In an era where NASCAR is devoted to parity and on a track type that is as unpredictable as it gets, Ryan Newman enters this week’s Daytona 500 with eight top-10s and a 14th in his last 10 superspeedway races. His last five attempts at Daytona have all been 14th or better with four top-10s highlighting the effort.
This has been accomplished by a driver who is considered by many to be one of the most obstinate drivers on the track. When one looks at Newman with his squat physique and thick neck, finesse is certainly not the first thought that comes to mind. And often, subtlety is what is required on this course type in drafting packs of more than 25 cars at speeds in excess of 200 mph.
Still, Newman has developed a penchant for getting ahead on the aero-restricted superspeedways and fantasy players should take notice.
It was not always that way. In his first 21 attempts at Daytona, Newman earned only three top-10s. One of these was a 2008 win in the Great American Race. Unfortunately that was offset by 14 races in which he finished 20th or worse. Newman entered the 2012 Coke Zero 400 with a rash of accidents. He crashed is the six previous races and finished well down the order. He also sustained damage in that race, but the team repaired the car and allowed him to finish fifth.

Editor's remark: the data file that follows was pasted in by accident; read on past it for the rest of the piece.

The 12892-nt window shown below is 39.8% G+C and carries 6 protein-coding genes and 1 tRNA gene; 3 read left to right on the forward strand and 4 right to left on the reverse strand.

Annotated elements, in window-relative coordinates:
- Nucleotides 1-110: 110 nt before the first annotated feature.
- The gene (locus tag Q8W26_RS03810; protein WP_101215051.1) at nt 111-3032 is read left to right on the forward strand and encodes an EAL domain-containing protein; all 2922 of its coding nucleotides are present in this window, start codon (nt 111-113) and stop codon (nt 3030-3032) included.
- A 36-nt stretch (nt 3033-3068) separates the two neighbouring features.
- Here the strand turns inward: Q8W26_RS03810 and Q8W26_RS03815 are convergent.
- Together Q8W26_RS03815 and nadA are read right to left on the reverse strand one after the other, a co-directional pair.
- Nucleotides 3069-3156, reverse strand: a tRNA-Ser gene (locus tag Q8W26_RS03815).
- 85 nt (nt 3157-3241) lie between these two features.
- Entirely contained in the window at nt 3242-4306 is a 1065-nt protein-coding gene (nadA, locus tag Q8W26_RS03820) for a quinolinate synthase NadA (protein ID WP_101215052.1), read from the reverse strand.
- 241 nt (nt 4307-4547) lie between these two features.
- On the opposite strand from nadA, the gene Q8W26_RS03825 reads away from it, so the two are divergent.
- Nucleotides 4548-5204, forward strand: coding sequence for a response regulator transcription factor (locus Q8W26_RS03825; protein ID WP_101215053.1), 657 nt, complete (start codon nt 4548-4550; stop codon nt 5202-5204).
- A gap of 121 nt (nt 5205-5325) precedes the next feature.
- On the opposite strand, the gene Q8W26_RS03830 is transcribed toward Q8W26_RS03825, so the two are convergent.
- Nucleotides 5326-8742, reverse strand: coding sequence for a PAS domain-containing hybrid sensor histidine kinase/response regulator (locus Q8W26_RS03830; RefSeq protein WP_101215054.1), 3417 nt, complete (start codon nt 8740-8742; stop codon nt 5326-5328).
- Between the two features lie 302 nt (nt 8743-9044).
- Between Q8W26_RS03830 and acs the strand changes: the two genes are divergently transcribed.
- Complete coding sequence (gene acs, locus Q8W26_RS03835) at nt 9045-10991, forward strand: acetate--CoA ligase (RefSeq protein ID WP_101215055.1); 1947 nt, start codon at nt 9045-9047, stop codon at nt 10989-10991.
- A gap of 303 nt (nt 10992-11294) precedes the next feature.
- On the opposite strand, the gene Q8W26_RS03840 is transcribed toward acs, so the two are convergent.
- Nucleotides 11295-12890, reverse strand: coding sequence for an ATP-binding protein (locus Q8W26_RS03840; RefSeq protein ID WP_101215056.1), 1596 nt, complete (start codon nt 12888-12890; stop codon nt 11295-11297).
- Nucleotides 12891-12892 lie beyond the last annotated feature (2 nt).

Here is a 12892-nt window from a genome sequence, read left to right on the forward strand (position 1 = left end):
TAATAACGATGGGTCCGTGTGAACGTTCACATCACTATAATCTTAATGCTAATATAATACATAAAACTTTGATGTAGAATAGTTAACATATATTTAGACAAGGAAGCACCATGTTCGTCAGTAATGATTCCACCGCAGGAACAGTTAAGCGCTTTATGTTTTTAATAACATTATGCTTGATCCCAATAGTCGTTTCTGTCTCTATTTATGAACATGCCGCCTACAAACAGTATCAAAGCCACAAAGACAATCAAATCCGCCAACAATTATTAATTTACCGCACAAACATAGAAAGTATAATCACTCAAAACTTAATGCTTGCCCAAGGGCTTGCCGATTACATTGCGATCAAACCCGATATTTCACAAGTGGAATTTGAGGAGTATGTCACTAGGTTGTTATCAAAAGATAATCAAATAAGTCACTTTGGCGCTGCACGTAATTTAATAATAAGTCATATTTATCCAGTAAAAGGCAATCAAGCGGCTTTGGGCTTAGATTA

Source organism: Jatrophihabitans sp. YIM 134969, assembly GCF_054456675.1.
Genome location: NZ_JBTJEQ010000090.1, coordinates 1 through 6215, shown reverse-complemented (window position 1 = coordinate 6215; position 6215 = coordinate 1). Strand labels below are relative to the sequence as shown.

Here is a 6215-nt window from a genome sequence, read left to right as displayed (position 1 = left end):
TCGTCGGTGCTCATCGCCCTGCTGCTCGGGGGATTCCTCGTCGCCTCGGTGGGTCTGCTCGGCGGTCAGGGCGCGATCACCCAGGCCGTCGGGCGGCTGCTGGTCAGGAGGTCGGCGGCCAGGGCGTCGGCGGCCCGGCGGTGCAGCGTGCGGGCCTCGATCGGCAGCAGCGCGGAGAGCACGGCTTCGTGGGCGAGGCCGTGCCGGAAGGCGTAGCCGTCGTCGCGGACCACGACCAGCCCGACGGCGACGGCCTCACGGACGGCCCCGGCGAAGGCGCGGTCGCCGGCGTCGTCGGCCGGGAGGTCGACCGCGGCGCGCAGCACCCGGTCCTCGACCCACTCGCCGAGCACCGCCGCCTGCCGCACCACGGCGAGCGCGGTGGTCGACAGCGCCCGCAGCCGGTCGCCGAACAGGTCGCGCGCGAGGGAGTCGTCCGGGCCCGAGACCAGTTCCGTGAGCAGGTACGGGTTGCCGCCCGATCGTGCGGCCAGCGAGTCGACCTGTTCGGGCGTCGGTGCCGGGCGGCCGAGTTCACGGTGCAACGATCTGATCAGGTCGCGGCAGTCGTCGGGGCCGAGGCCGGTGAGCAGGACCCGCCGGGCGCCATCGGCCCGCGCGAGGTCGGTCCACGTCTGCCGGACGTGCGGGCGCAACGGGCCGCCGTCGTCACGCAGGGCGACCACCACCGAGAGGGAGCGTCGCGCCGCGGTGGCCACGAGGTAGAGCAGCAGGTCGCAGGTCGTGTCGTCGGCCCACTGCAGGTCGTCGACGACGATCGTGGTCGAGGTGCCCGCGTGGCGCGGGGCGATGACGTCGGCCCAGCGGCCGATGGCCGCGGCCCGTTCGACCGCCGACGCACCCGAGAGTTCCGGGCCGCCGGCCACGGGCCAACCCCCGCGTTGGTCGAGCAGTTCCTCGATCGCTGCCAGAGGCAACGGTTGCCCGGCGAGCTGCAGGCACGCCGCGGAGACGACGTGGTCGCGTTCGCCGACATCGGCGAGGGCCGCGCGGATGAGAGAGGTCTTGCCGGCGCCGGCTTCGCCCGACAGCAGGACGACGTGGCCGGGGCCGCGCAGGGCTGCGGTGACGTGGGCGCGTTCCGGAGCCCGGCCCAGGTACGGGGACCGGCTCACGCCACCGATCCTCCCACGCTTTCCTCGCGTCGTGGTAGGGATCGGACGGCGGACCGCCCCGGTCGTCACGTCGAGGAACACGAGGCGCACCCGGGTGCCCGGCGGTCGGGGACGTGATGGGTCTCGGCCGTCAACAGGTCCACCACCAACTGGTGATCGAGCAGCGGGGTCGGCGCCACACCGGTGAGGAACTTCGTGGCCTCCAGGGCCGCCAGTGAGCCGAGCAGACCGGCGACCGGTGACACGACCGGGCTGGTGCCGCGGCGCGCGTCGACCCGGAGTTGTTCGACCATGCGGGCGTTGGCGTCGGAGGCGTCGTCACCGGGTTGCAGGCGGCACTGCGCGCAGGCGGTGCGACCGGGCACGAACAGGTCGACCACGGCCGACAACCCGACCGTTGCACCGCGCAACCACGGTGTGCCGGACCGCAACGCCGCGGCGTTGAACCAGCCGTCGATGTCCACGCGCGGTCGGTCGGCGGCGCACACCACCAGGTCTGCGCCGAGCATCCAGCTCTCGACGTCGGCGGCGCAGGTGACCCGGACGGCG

Newman has been much better since. Not perfect by any stretch of the imagination, but much better. In his last 15 attempts on this track, he earned top-10s in more than half his starts with the lion’s share coming in the last three seasons. Newman finished fifth in the 2017 and 2019 Coke Zero 400s.
There is a difference between the two superspeedways, but not enough to keep success on one track from bleeding over onto the other.
Newman swept the top 10 at Talladega in 2019. He finished that well in two of the previous three races and when one adds the two superspeedways together, he has those eight recent top-10s. Last Sunday he scored another top five in the Busch Clash in a car that looked like it belonged in a junk yard.
Newman’s Busch Clash car would not have completed many more laps if the checkered flag had not fallen, but it does serve as an example of the type of racer he has always been. Newman is tough, he’s stubborn, and will not give up the slightest bit of ground. That can be a detriment on plate tracks if a driver is erratic and prone to making contact with other cars.
But Newman is not at all erratic. He holds a steady wheel and simply puts his car in positions that are hard to pass.
Since mid-season 2017 Newman has one bad finish (a 25th in 2018 Talladega 2) and he’s as close to a sure thing as fantasy owners are likely to find.